Fig. 7
figure 7

ERBB4 is a direct target of miR-203a-5p. A ERBB4 was predicted by intersection of miRanda, Targetscan, miRDB and GSE169077 using the Venn diagram. B The expression of candidate mRNAs was measured in chondrocytes transfected miR-203a-5p mimics. C RT-qPCR analysis was used to evaluate ERBB4 expression in IL-β-stimulated chondrocytes. D Luciferase reporter assay was performed to assess the binding capacity between miR-203a-5p and ERBB4. E The binding capacity between miR-203a-5p and ERBB4 was verified by RIP assay. F Effects of miR-203a-5p overexpression on the mRNA expression of ERBB4. F Effects of miR-203a-5p overexpression or circ-NFKB1 knockdown on the protein expression of ERBB4. *P < 0.05

Circ-NFKB1 exacerbates OA development by regulating ERBB4

Firstly, we detected the overexpression efficiency of ERBB4 using RT-PCR, which showed a significant increase in ERBB4 expression in chondrocytes transfected with pcDNA3.1/ERBB4 (Fig. 8A). As illustrated in Fig. 8B, ERBB4 overexpression significantly reversed the inhibition of apoptosis caused by circ-NFKB1 silencing in IL-1β-induced chondrocytes. Additionally, in IL-1β-treated chondrocytes, ERBB4 upregulation dramatically offset the decreased protein level of Caspase-3 and Bax, as well as the increased protein level of Bcl-2 induced by circ-NFKB1 knockdown (Fig. 8C). Furthermore, our findings suggested that ERBB4 upregulation overturned the suppressive effects of circ-NFKB1 downregulation on the production of inflammatory cytokines (IL-6, IL-8, and TNF-α; Fig. 8D). Overall, these results demonstrate that circ-NFKB1 contributes to OA development by modulating ERBB4.

Fig. 8
figure 8

Overexpression of ERBB4 could partially reverse the inhibitory effects of circ-NFKB1 knockdown by siRNA of circ-NFKB1 on IL-1β induced chondrocytes apoptosis. A The overexpression efficiency of ERBB4 was determined by RT-qPCR. B Flow cytometry was applied to measure the apoptosis ratio in transfected chondrocytes. C Caspase-3, Bax and Bcl-2 protein expressed that detected by western blot analysis. D The concentration of inflammatory cytokines was measured by ELISA in transfected chondrocytes. *P < 0.05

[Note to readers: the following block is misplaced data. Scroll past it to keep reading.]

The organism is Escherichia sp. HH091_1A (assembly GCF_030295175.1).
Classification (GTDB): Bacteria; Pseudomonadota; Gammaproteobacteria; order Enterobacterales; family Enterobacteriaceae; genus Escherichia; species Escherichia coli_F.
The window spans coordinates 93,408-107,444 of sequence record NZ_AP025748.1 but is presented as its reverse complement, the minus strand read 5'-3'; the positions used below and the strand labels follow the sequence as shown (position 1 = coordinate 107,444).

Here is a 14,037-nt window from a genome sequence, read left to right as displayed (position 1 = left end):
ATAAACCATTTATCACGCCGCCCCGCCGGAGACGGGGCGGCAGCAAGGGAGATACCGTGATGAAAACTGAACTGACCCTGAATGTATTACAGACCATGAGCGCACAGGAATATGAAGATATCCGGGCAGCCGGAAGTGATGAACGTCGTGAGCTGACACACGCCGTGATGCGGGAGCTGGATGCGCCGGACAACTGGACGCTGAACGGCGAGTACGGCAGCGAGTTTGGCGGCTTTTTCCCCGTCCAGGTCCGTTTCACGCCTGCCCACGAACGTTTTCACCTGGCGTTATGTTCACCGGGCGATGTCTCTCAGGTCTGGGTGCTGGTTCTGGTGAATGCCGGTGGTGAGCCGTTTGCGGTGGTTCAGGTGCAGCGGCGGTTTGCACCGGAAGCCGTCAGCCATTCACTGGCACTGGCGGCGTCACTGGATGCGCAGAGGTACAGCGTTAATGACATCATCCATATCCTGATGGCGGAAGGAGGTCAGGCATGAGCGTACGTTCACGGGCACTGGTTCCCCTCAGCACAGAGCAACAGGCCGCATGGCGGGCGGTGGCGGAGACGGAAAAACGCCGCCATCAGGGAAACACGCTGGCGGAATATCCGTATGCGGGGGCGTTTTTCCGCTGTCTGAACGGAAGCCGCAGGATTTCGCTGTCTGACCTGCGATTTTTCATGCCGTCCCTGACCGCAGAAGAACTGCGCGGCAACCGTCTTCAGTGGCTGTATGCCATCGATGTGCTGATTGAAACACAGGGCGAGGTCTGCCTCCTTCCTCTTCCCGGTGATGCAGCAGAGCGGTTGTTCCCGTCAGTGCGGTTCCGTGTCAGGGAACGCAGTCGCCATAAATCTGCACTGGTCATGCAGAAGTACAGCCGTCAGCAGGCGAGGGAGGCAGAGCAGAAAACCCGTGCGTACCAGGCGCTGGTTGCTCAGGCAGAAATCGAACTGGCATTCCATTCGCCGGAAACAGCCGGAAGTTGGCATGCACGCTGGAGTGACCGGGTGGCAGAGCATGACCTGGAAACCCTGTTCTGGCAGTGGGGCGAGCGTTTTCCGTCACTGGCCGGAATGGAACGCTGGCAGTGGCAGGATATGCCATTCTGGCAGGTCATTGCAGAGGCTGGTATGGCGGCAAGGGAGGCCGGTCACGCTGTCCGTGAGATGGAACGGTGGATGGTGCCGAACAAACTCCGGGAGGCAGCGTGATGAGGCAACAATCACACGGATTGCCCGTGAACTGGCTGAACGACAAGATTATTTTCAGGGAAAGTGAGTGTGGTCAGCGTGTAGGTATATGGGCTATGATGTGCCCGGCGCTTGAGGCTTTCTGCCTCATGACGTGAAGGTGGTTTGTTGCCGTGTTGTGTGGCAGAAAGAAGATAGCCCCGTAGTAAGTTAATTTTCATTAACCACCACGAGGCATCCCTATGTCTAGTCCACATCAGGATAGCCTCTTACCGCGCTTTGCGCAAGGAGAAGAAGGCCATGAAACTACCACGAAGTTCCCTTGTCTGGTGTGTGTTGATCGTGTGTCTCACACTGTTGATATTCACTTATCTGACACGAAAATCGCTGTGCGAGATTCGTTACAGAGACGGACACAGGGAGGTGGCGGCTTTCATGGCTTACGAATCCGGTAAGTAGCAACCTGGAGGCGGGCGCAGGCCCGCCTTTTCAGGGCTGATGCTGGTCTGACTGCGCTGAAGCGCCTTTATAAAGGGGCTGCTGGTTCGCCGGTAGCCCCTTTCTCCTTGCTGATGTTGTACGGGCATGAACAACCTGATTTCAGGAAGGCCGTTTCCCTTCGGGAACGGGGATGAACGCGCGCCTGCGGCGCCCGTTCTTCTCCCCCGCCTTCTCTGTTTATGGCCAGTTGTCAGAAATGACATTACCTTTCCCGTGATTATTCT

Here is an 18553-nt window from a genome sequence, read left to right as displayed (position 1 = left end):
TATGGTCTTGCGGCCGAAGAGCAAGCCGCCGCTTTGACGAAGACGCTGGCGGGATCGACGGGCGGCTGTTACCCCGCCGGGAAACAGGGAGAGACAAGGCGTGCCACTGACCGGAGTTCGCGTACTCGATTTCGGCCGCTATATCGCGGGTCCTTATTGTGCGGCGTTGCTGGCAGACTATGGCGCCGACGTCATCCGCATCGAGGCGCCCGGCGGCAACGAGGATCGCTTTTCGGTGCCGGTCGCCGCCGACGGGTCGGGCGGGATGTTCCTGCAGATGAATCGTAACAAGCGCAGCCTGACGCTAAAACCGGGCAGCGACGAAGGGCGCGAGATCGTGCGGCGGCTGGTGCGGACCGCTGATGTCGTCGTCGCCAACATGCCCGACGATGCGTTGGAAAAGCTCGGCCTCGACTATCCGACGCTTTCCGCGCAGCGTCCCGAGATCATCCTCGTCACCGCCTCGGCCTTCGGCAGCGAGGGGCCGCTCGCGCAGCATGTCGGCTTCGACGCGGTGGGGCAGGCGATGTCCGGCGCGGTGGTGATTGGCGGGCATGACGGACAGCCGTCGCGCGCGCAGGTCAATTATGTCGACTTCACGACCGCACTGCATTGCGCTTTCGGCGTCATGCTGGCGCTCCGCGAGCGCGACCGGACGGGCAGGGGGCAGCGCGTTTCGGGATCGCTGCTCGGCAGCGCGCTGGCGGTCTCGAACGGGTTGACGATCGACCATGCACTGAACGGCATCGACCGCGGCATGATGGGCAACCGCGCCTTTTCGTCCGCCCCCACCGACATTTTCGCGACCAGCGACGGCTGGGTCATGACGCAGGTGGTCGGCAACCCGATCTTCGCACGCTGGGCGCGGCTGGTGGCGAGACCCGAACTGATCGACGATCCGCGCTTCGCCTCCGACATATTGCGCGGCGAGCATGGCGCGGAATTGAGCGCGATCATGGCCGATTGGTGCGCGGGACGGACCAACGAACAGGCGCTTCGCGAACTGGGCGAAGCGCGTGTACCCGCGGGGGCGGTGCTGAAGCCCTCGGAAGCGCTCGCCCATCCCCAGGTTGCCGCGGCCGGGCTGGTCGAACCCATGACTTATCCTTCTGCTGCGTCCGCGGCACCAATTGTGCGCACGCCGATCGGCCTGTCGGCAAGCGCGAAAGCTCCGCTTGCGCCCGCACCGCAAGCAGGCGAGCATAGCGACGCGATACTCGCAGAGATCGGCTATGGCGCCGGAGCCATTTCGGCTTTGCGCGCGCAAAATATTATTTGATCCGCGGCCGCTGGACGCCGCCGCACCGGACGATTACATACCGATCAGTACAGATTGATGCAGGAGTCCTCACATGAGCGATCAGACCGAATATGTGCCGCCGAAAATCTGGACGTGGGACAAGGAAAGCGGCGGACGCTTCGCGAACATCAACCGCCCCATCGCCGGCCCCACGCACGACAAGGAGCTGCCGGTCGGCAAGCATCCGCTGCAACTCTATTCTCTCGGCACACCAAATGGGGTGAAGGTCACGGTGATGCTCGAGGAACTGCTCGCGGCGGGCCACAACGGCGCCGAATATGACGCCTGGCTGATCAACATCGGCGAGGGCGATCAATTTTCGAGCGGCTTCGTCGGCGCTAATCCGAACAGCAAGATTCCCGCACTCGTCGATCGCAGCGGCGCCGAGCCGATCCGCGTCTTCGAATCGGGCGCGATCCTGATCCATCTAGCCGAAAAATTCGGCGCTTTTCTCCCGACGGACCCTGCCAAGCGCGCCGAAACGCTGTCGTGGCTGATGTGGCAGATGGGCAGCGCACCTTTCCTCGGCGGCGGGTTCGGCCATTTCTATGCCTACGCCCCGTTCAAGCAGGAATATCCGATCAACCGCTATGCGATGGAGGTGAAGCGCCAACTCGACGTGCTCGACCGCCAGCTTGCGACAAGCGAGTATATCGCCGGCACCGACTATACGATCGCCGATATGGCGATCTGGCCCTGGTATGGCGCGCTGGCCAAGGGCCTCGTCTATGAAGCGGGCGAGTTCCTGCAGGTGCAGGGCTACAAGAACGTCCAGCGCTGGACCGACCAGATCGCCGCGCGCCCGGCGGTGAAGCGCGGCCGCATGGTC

The dysregulation of circRNAs is frequently observed in numerous human diseases, including OA. Nevertheless, the implications of circRNA in IL-1β induced chondrocytes injury are rarely exposed. Our study identified that circ-NFKB1 was significantly upregulated in OA sample and IL-1β treated chondrocytes. Furthermore, silencing circ-NFKB1 alleviating the IL-1β induced chondrocytes apoptosis, thus further retard OA progression. Circ-NFKB1 targeted miR-203a-5p to modulate the ERBB4 expression. ERBB4 overexpression greatly offset the functional effects of circ-NFKB1 downregulation among the IL-1β-treated chondrocytes.

With the advancement in the study of genetics and the development of advanced biotechnologies such as RNA sequencing and bioinformatics learning methods, an increasing number of non-coding RNAs have been identified, and their functional roles are gaining more attention through extensive research.

Recent studies have shown that circRNA plays a potential role in OA treatment. circRNA plays crucial biological roles, such as acting as a "sponge" for miRNA, serving as a functional protein decoy, and facilitating translation, and their malfunction is linked to the onset and advancement of diverse human diseases. For example, circ_0002715 promotes the development of osteoarthritis through regulating LXN by sponging miR-127-5p [23]. Our research aims to focus on whether circ-NFKB1 plays an important role in the development of OA by targeting miRNA.

Firstly, we performed bioinformatic analysis through GEO database and found that circ-NFKB1 was significantly upregulated in IL-1β treated chondrocytes and OA sample. Moreover, silencing circ-NFKB1 could partially reduce the IL-1β induced apoptosis of chondrocytes. The results demonstrate the significant contribution of circ-NFKB1 in the onset and progression of OA. To realize the potential crosstalk between circ-NFKB1 and ERBB4, we hypothesized that circ-NFKB1 served as a molecular sponge of a certain miRNA to regulate ERBB4 expression. With the help of bioinformatics tools, miR-203a-5p was revealed to harbor binding sites with both circ-NFKB1 and ERBB4. MiR-203a-5p deregulation has frequently been reported to be associated with cancer progression, and miR-203a-5p widely played anti-cancer effects by sequestering downstream targeted oncogenes in diverse cancers [25, 26]. However, the implication of miR-203a-5p in chondrocytes injury has yet to be expounded. Our study has been the pioneer in investigating the functional effects of miR-203a-5p in IL-1β induced chondrocytes injury. Our findings indicate that miR-203a-5p expression was downregulated in IL-1β induced chondrocytes. Thus, we defined that circ-NFKB1 knockdown attenuated the apoptosis of chondrocytes induced by IL-1β by upregulating miR-203a-5p.